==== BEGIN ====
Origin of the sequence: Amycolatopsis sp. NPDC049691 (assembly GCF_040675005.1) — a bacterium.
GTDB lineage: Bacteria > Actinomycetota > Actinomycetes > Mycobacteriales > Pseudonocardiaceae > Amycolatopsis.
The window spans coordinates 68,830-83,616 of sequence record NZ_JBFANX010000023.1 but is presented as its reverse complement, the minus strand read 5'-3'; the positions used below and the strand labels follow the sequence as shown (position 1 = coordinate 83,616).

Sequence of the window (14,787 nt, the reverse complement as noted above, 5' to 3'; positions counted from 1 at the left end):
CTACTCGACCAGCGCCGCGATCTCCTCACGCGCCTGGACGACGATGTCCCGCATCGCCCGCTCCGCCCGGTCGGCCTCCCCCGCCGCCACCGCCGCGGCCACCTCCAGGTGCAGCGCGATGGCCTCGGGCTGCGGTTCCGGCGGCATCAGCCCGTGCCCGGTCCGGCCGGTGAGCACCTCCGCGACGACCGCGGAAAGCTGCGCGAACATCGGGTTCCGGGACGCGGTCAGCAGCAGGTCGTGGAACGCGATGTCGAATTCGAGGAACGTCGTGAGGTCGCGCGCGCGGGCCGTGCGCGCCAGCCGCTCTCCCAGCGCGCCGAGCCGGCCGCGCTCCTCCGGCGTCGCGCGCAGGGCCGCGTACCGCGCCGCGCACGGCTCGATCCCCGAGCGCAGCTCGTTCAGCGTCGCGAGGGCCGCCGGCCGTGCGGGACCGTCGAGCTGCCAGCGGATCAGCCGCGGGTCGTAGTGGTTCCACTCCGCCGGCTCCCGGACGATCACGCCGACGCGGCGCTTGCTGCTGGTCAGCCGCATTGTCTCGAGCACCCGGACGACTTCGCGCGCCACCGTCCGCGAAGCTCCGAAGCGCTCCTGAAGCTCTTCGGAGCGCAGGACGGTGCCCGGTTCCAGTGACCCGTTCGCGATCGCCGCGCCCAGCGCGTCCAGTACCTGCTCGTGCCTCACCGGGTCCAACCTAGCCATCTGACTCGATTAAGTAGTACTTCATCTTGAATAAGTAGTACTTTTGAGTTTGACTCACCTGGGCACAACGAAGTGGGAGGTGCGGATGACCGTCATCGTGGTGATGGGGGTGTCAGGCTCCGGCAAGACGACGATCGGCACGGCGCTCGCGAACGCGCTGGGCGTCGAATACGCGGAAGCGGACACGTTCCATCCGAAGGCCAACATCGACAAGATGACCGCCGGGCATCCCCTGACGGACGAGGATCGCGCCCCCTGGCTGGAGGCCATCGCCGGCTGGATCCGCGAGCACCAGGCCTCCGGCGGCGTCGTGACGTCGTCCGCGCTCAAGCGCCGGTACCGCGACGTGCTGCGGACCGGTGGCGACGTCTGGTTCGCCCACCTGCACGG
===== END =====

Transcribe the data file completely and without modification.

Origin of the sequence: Amycolatopsis sp. NPDC049691 (assembly GCF_040675005.1) — a bacterium.
GTDB lineage: Bacteria > Actinomycetota > Actinomycetes > Mycobacteriales > Pseudonocardiaceae > Amycolatopsis.
The window spans coordinates 68,830-83,616 of sequence record NZ_JBFANX010000023.1 but is presented as its reverse complement, the minus strand read 5'-3'; the positions used below and the strand labels follow the sequence as shown (position 1 = coordinate 83,616).

Sequence of the window (14,787 nt, the reverse complement as noted above, 5' to 3'; positions counted from 1 at the left end):
CTACTCGACCAGCGCCGCGATCTCCTCACGCGCCTGGACGACGATGTCCCGCATCGCCCGCTCCGCCCGGTCGGCCTCCCCCGCCGCCACCGCCGCGGCCACCTCCAGGTGCAGCGCGATGGCCTCGGGCTGCGGTTCCGGCGGCATCAGCCCGTGCCCGGTCCGGCCGGTGAGCACCTCCGCGACGACCGCGGAAAGCTGCGCGAACATCGGGTTCCGGGACGCGGTCAGCAGCAGGTCGTGGAACGCGATGTCGAATTCGAGGAACGTCGTGAGGTCGCGCGCGCGGGCCGTGCGCGCCAGCCGCTCTCCCAGCGCGCCGAGCCGGCCGCGCTCCTCCGGCGTCGCGCGCAGGGCCGCGTACCGCGCCGCGCACGGCTCGATCCCCGAGCGCAGCTCGTTCAGCGTCGCGAGGGCCGCCGGCCGTGCGGGACCGTCGAGCTGCCAGCGGATCAGCCGCGGGTCGTAGTGGTTCCACTCCGCCGGCTCCCGGACGATCACGCCGACGCGGCGCTTGCTGCTGGTCAGCCGCATTGTCTCGAGCACCCGGACGACTTCGCGCGCCACCGTCCGCGAAGCTCCGAAGCGCTCCTGAAGCTCTTCGGAGCGCAGGACGGTGCCCGGTTCCAGTGACCCGTTCGCGATCGCCGCGCCCAGCGCGTCCAGTACCTGCTCGTGCCTCACCGGGTCCAACCTAGCCATCTGACTCGATTAAGTAGTACTTCATCTTGAATAAGTAGTACTTTTGAGTTTGACTCACCTGGGCACAACGAAGTGGGAGGTGCGGATGACCGTCATCGTGGTGATGGGGGTGTCAGGCTCCGGCAAGACGACGATCGGCACGGCGCTCGCGAACGCGCTGGGCGTCGAATACGCGGAAGCGGACACGTTCCATCCGAAGGCCAACATCGACAAGATGACCGCCGGGCATCCCCTGACGGACGAGGATCGCGCCCCCTGGCTGGAGGCCATCGCCGGCTGGATCCGCGAGCACCAGGCCTCCGGCGGCGTCGTGACGTCGTCCGCGCTCAAGCGCCGGTACCGCGACGTGCTGCGGACCGGTGGCGACGTCTGGTTCGCCCACCTGCACGG